One thought on “Appuhn: Drowning a Renaissance City

  1. After watching this video I tried to decide what idea I agreed with more in terms of my experience in Venice. In other words, if I tended to think the way people in the Renaissance felt towards the city, that it was one built on water, or if I had a modern reaction to it, that it was one sinking. And I have to say that I agree with both. I was enchanted with the city after getting off the train and seeing the water right in front of me, as I am sure 99% of tourists are. After a few hours of walking around in soaking wet shoes…I started to think that the city was in trouble and that perhaps it was one with too much water.
    Dr. Appuhn made a point to emphasize the difference in transportation, how we mostly walk around the city, whereas in the 15th century they were getting around by boat. I agree that the difference in transportation, foot vs. boat, plays a crucial role in our different perceptions of the city over time. If I hadn’t gone through 4 pairs of socks in 2 hours, I probably would have been thinking kinder thoughts about the flooding situation. It is much easier to see Venice as a sinking city and one that is in need of preserving when walking around, but I imagine if the main form of transportation were by boat, as it was during the Renaissance, it would be easier to see the city as a wonder and perfectly preserved. Our priorities have shifted over the years, as Dr. Appuhn stated, while the Venetians in the 15th century were concerned with preserving the lagoon, society today is concerned with preserving the city. I would say that most people lie somewhere in the middle of these two concerns upon their first visit to Venice. We are captivated by the amount of water and the ability the Venetians had to build a city on water, but give us a few hours of getting lost in the city in soaking wet clothes up to our knees and we might think that there are serious flooding problems and perhaps the city, while beautiful, is not exactly practical and is in need of some serious flood control.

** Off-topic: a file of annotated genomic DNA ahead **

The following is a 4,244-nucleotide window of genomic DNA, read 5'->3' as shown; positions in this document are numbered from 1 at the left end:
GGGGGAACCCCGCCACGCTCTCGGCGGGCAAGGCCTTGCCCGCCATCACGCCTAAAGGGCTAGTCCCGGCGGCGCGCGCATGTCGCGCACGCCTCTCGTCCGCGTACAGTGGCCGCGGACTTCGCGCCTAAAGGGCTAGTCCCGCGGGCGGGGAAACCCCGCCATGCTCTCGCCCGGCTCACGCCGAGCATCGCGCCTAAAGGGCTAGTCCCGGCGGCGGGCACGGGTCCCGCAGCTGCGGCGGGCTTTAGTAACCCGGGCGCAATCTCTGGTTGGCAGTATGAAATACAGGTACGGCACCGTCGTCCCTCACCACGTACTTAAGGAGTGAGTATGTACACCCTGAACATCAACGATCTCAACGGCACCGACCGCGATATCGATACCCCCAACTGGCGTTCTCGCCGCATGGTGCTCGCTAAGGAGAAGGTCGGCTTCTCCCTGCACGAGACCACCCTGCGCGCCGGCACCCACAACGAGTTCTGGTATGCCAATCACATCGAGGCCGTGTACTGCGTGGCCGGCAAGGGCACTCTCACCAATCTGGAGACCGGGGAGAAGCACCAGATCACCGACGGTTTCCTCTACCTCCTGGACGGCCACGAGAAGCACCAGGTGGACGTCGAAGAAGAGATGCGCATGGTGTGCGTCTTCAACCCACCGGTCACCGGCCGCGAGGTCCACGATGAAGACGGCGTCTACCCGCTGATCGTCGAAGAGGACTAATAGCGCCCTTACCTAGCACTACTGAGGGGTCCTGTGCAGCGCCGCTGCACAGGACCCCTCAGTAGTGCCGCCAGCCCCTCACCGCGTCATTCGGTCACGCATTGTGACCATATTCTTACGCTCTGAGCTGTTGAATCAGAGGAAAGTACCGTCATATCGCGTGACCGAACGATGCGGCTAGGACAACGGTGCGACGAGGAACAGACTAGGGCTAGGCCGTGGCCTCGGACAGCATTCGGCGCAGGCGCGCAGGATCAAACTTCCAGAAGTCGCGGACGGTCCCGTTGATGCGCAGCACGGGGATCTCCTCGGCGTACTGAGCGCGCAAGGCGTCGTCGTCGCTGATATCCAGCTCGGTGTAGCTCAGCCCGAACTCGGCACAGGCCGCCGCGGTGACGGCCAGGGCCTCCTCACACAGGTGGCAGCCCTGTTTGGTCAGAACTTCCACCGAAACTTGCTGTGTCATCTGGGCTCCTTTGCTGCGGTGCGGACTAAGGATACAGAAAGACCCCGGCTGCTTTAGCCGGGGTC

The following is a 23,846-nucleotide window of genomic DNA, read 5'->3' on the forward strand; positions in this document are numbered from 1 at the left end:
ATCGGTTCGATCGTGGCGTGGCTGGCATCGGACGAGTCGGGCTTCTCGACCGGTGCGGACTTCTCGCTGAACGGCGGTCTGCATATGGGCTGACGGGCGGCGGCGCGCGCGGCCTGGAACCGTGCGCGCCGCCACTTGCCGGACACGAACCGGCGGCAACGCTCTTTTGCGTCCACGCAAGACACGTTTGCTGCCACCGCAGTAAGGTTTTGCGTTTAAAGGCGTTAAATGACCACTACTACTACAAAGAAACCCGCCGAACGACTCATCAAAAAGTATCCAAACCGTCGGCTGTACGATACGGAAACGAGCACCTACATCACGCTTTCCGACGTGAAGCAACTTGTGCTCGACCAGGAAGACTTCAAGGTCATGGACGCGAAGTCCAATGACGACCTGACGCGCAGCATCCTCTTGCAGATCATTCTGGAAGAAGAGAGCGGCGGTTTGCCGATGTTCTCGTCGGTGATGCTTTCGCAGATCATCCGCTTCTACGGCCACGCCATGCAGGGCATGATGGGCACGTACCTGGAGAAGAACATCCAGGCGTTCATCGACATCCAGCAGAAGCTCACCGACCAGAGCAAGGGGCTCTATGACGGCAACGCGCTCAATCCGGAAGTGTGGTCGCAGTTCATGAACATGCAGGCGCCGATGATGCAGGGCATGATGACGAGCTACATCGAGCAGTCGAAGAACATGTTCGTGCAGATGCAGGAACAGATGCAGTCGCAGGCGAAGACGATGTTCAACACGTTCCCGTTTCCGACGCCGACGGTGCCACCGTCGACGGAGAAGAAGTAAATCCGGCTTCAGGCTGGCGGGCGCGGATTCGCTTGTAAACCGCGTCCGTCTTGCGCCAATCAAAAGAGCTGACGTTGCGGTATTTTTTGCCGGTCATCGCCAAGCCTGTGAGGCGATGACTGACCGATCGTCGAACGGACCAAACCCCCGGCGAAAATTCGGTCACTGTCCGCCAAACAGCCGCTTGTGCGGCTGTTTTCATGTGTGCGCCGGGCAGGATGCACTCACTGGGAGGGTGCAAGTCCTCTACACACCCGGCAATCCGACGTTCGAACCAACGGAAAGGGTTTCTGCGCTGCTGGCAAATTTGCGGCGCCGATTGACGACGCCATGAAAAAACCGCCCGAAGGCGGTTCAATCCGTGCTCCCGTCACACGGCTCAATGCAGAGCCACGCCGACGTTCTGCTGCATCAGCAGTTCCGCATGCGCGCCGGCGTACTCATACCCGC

The part of the video I found the most interesting was the image of the male sea and the female land, halfway between an embrace and a struggle, demonstrating the only way Venice can really exist, as Dr. Appuhn stated. Comparing this to our modern beliefs “Is Venice Sinking” I found the contrast interesting. I suppose in the end, Venice has always had problems, whether it be with the lagoon, the flooding, the sediments, etc. What changes is how we choose to think of the city. If only the gondola rides were more affordable, maybe then we could get back to the 15th century way of thinking about Venice. Problem solved!

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